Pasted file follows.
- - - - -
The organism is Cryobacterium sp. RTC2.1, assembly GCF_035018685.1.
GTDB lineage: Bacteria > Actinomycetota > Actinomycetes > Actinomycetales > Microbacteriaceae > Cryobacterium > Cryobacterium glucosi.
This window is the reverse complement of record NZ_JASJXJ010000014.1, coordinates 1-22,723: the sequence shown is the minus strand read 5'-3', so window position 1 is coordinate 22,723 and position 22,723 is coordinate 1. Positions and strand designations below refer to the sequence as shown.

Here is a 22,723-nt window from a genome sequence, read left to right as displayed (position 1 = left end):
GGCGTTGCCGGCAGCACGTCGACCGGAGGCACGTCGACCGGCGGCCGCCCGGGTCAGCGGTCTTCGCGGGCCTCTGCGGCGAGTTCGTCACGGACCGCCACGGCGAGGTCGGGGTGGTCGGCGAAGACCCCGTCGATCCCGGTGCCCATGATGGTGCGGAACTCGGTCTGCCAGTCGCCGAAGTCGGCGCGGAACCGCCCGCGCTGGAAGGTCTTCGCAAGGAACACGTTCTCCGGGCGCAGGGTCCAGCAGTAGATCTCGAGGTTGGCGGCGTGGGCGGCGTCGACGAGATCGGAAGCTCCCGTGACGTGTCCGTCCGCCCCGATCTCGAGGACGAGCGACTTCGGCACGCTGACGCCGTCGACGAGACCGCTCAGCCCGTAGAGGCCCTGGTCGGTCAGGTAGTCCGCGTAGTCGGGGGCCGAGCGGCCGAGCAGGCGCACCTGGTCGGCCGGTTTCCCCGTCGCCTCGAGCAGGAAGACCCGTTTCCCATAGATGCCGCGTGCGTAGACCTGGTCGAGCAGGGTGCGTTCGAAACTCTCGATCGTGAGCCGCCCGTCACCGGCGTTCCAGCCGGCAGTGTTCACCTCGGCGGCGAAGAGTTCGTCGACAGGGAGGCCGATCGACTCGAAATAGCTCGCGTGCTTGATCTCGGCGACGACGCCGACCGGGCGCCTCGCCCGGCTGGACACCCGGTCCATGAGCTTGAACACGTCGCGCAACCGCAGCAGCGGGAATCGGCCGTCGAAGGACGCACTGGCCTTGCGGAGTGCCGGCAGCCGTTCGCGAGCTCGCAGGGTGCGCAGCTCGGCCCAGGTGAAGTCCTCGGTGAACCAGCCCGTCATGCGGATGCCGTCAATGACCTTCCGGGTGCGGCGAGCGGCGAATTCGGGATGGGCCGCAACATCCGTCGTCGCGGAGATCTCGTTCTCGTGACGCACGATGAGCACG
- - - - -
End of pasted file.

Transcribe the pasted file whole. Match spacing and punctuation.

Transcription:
The organism is Cryobacterium sp. RTC2.1, assembly GCF_035018685.1.
GTDB lineage: Bacteria > Actinomycetota > Actinomycetes > Actinomycetales > Microbacteriaceae > Cryobacterium > Cryobacterium glucosi.
This window is the reverse complement of record NZ_JASJXJ010000014.1, coordinates 1-22,723: the sequence shown is the minus strand read 5'-3', so window position 1 is coordinate 22,723 and position 22,723 is coordinate 1. Positions and strand designations below refer to the sequence as shown.

Here is a 22,723-nt window from a genome sequence, read left to right as displayed (position 1 = left end):
GGCGTTGCCGGCAGCACGTCGACCGGAGGCACGTCGACCGGCGGCCGCCCGGGTCAGCGGTCTTCGCGGGCCTCTGCGGCGAGTTCGTCACGGACCGCCACGGCGAGGTCGGGGTGGTCGGCGAAGACCCCGTCGATCCCGGTGCCCATGATGGTGCGGAACTCGGTCTGCCAGTCGCCGAAGTCGGCGCGGAACCGCCCGCGCTGGAAGGTCTTCGCAAGGAACACGTTCTCCGGGCGCAGGGTCCAGCAGTAGATCTCGAGGTTGGCGGCGTGGGCGGCGTCGACGAGATCGGAAGCTCCCGTGACGTGTCCGTCCGCCCCGATCTCGAGGACGAGCGACTTCGGCACGCTGACGCCGTCGACGAGACCGCTCAGCCCGTAGAGGCCCTGGTCGGTCAGGTAGTCCGCGTAGTCGGGGGCCGAGCGGCCGAGCAGGCGCACCTGGTCGGCCGGTTTCCCCGTCGCCTCGAGCAGGAAGACCCGTTTCCCATAGATGCCGCGTGCGTAGACCTGGTCGAGCAGGGTGCGTTCGAAACTCTCGATCGTGAGCCGCCCGTCACCGGCGTTCCAGCCGGCAGTGTTCACCTCGGCGGCGAAGAGTTCGTCGACAGGGAGGCCGATCGACTCGAAATAGCTCGCGTGCTTGATCTCGGCGACGACGCCGACCGGGCGCCTCGCCCGGCTGGACACCCGGTCCATGAGCTTGAACACGTCGCGCAACCGCAGCAGCGGGAATCGGCCGTCGAAGGACGCACTGGCCTTGCGGAGTGCCGGCAGCCGTTCGCGAGCTCGCAGGGTGCGCAGCTCGGCCCAGGTGAAGTCCTCGGTGAACCAGCCCGTCATGCGGATGCCGTCAATGACCTTCCGGGTGCGGCGAGCGGCGAATTCGGGATGGGCCGCAACATCCGTCGTCGCGGAGATCTCGTTCTCGTGACGCACGATGAGCACG